She'd audition for roles -- mostly "gangbanger's girlfriend" or "gangbanger's wife" -- and never rarely worked because she did not look "Latino enough."
"I also always had to put on a terrible accent, which I cannot do," she recalled to CNN in a recent interview. "'Chuy, put the gun down. Órale!'"
The experience motivated her to be an authentic voice at a time when one was obviously needed. She decided to focus on writing.
"I will write my perspective and it will resonate, hopefully," she said she thought at the time. It worked.
More than 11 years later, her story -- and her family's story -- is now front and center in Netflix's "One Day at a Time," which is currently streaming.
The reboot of the Norman Lear classic packs a lot of story into a simple sitcom package, to the show's benefit. Justina Machado plays a mother and Army veteran named Penelope who is raising two children (Isabella Gomez and Marcel Ruiz) with help from her mother (an electric Rita Moreno).
There's a Schneider is in their lives, too, but he bares little physical resemblance to the original character brought to life by Pat Harrington, Jr. This version, played by Todd Grinnell, is a young, rich lonely hipster who forms a bond with the family.
The Alvarez family is close-knit, Cuban, and a little chaotic.
Calderón Kellett and fellow executive producer Mike Royce ("Enlisted") modeled the relationships after their own lives. Royce drew from his experience with his children to craft Penelope's interactions with her kids, while Calderón Kellett's background fueled the bond between Penelope and her mother.
Calderón Kellett parents came to America in 1962 during Operation Pedro Pan, a two-year effort during which thousands of Cuban children were airlifted to the United States from Cuba following Fidel Castro's rise to power.
Her parents were 15 years old and didn't speak English. They were at the mercy of Catholic organizations set up to help Cuban exiles until Calderón Kellett's grandparents were able to come to the U.S. on Freedom Flights about a year later.
Her parents, at times, worked three jobs, and had a passion for education and the arts.
"I am a product of the American dream," Calderón Kellett said.
On screen, Calderón Kellett's history is told through Moreno's Lydia, who reveals her own rather heartbreaking story in an episode toward the end of the first season.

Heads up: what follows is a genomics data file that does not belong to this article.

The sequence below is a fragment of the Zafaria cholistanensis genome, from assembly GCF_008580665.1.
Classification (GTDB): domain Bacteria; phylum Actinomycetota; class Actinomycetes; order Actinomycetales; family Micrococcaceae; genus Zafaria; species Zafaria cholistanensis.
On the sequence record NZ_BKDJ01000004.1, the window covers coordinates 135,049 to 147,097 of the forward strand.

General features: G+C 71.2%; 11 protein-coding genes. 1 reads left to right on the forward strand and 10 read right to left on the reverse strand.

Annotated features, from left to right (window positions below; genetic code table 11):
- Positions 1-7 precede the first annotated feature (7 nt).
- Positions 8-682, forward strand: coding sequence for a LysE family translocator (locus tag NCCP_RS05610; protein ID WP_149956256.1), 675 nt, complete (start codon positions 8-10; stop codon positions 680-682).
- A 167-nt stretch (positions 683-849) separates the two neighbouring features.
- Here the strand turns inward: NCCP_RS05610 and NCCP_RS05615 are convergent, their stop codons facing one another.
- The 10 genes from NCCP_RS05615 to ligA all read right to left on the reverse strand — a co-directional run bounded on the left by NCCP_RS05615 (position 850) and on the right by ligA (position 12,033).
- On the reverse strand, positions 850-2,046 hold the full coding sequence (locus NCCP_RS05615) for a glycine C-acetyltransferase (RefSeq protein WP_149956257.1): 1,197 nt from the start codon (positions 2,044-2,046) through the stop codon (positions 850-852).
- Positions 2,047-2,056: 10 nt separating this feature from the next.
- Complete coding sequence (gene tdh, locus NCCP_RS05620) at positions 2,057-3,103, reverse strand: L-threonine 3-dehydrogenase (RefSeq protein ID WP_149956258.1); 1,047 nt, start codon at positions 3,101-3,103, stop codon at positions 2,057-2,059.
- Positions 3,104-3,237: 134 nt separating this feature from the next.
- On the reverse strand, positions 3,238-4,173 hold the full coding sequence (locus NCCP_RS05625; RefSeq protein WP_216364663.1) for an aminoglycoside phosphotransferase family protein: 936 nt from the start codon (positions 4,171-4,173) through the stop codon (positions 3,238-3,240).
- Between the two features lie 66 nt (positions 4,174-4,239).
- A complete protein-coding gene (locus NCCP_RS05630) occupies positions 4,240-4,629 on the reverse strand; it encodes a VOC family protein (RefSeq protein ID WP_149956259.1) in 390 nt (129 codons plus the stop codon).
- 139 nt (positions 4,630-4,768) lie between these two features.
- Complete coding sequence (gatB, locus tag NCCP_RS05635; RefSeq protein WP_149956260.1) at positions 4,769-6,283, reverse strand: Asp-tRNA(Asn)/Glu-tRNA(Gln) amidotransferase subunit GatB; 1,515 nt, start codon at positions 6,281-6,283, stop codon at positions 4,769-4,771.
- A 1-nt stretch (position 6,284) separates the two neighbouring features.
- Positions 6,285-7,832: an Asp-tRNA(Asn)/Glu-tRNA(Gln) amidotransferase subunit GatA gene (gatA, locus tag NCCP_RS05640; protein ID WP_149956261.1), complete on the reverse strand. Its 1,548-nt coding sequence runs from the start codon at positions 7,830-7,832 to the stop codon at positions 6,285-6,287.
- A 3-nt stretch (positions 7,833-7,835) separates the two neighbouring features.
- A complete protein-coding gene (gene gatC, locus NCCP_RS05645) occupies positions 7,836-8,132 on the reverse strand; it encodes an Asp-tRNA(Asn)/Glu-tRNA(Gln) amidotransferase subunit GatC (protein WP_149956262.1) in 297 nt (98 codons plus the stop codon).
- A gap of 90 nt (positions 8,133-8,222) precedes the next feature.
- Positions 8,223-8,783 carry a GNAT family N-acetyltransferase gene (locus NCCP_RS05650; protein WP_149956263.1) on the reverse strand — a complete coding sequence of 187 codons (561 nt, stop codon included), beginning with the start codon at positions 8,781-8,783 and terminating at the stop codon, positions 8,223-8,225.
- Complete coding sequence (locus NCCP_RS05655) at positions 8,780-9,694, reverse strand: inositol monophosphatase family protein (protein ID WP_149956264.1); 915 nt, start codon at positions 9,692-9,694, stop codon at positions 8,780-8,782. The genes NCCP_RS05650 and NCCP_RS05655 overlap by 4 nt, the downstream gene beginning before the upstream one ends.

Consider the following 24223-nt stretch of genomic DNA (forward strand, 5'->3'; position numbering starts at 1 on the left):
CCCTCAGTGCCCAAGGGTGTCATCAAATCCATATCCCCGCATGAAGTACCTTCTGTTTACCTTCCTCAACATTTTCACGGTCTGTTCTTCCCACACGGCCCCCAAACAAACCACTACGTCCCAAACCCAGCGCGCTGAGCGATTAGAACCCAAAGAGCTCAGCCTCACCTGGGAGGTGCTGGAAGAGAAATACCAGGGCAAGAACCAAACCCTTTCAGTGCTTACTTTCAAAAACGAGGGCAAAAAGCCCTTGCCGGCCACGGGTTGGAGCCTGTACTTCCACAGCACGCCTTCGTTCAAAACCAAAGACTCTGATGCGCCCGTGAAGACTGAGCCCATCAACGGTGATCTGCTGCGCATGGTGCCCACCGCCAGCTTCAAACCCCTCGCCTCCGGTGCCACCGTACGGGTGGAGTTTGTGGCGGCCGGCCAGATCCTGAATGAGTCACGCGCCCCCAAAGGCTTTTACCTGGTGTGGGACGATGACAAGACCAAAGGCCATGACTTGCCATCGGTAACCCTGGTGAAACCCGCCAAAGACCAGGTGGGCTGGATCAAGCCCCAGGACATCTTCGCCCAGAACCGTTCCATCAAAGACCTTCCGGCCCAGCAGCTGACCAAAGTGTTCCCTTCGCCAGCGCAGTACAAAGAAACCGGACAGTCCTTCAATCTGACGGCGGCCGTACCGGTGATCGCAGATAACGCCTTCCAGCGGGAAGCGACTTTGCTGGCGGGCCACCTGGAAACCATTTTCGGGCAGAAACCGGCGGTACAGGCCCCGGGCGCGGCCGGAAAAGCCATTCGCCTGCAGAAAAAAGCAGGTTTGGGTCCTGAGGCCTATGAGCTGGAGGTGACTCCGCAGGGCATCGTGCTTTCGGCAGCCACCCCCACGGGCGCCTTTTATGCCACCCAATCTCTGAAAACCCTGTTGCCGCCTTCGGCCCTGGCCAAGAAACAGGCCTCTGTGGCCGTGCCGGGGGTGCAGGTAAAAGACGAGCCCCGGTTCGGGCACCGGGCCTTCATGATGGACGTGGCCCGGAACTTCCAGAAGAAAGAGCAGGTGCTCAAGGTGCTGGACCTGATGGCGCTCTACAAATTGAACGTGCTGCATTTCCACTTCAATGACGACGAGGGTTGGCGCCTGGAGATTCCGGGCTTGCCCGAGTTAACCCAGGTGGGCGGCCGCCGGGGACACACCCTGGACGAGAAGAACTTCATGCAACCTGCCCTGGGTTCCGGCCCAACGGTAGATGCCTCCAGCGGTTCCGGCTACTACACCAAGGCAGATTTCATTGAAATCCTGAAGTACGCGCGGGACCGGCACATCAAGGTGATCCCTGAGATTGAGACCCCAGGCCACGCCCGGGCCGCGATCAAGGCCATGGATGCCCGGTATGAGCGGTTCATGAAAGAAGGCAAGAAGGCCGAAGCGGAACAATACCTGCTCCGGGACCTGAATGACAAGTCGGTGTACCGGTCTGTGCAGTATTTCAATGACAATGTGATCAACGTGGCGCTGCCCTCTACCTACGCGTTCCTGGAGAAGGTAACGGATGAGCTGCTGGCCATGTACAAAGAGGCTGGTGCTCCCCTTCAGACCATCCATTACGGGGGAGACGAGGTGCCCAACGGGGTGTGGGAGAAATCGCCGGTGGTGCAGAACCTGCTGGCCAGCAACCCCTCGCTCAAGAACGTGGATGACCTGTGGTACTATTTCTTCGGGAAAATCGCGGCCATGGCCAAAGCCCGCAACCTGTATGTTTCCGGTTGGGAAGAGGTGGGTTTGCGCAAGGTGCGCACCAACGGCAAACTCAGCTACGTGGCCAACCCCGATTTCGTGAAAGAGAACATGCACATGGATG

"This obviously means more than a television show to me," she said. "This means hopefully the start to conversations that can heal."
The series tackles issues in subtle and accessible ways -- much like ABC's "black-ish." (Creator Kenya Barris even attended a few tapings of "One Day at a Time.")
One episode weaves in a storyline about Penelope's struggle to get help from Veteran Affairs. Another tackles equal pay when Penelope finds out a less qualified male co-worker makes the same amount of money as she does. Another features a subplot about a young friend of Penelope's daughter whose parents are deported.
"It's interesting because when we set out to do this show, I didn't set out to be really political with it but it certainly seems like it's a time when these conversations need to be having," she said. "I'm related to people who were on the other side politically and we still love each other and are able to have very educated, smart conversations about what's happening in this country and still love and respect one another despite our differences. And hopefully that reflects on the show."
"One Day at a Time" was shot from April to August in 2016, wrapping about two months before the end of the presidential election. The longer turnaround time required for episodes is a blessing and a curse for a show like "One Day at a Time."
The negative: reacting to a specific event is impossible because by the time the episode made it to Netflix they'd be behind the curve. The positive: they can focus on being evergreen.
"If we're talking about something specific that happened last week, it would date us," she said. "I think these are going to stand the test of time, hopefully."